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RE: Display types?
... I forgot one thing. There are problems with canonical encodings
for multilingual character sets, since the boundary between two
characters sometimes is not clear. Accents, diacritical marks, and
ligatures as they exist in almost all languages in the world
(including English) pose a problem. Not only in Unicode do you have
multiple ways to express such constructs. For instance you could
represent an e-acute in at least three different ways: [EACUTE]
(precoordinated), [E][ACUTE], or [ACUTE][E] (typewriter style).
In general, for a canonical form you want to decompose as much as
possible. Especially you want to get rid of those stylized ligatures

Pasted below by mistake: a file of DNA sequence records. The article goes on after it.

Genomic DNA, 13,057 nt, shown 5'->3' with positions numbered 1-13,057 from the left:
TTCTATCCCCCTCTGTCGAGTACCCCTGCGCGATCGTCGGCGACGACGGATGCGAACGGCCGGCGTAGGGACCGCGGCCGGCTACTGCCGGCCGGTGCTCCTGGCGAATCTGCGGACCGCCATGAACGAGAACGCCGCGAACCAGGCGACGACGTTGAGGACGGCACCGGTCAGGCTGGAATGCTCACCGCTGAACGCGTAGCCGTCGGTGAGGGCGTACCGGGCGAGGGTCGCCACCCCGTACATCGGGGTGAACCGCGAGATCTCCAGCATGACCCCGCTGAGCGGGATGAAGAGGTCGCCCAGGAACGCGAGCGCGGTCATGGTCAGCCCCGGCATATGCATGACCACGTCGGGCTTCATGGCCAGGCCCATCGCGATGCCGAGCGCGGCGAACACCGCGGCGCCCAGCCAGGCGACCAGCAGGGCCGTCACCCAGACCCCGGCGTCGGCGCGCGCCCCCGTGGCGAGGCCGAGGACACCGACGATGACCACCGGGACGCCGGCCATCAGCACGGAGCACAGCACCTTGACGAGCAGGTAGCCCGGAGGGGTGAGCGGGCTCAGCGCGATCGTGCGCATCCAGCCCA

(that are often wrong anyway). For instance, the ff, fi, fl, ffi, and
ffl ligatures do only exist in roman or gothic fonts (not in fixed
width fonts) and are often wrong if they span a word boundary in a
composite word. English language does not have so many composite
words, but German has. "Giffy" might have the ffi ligature, but
"Auffassung" may not. You definitely want to keep this typographical
stuff out of SPKI.
In context of Unicode, canonicalization and decomposition has been
formalized. See http://www.unicode.org/unicode/reports/tr15. If you
want to support multiple character sets/encodings you still have the
problem, e.g., ISO Latin-1 has only precoordinated accented vowels,
while a transcription to US-ASCII would have to postcoordinate those.
So again, riding on the Unicode train frees you from a lot of headache
that you would otherwise have to take care of yourselves.
Gunther Schadow ----------------------------------- http://aurora.rg.iupui.edu
Regenstrief Institute for Health Care
1001 W 10th Street RG5, Indianapolis IN 46202, Phone: (317) 630 7960
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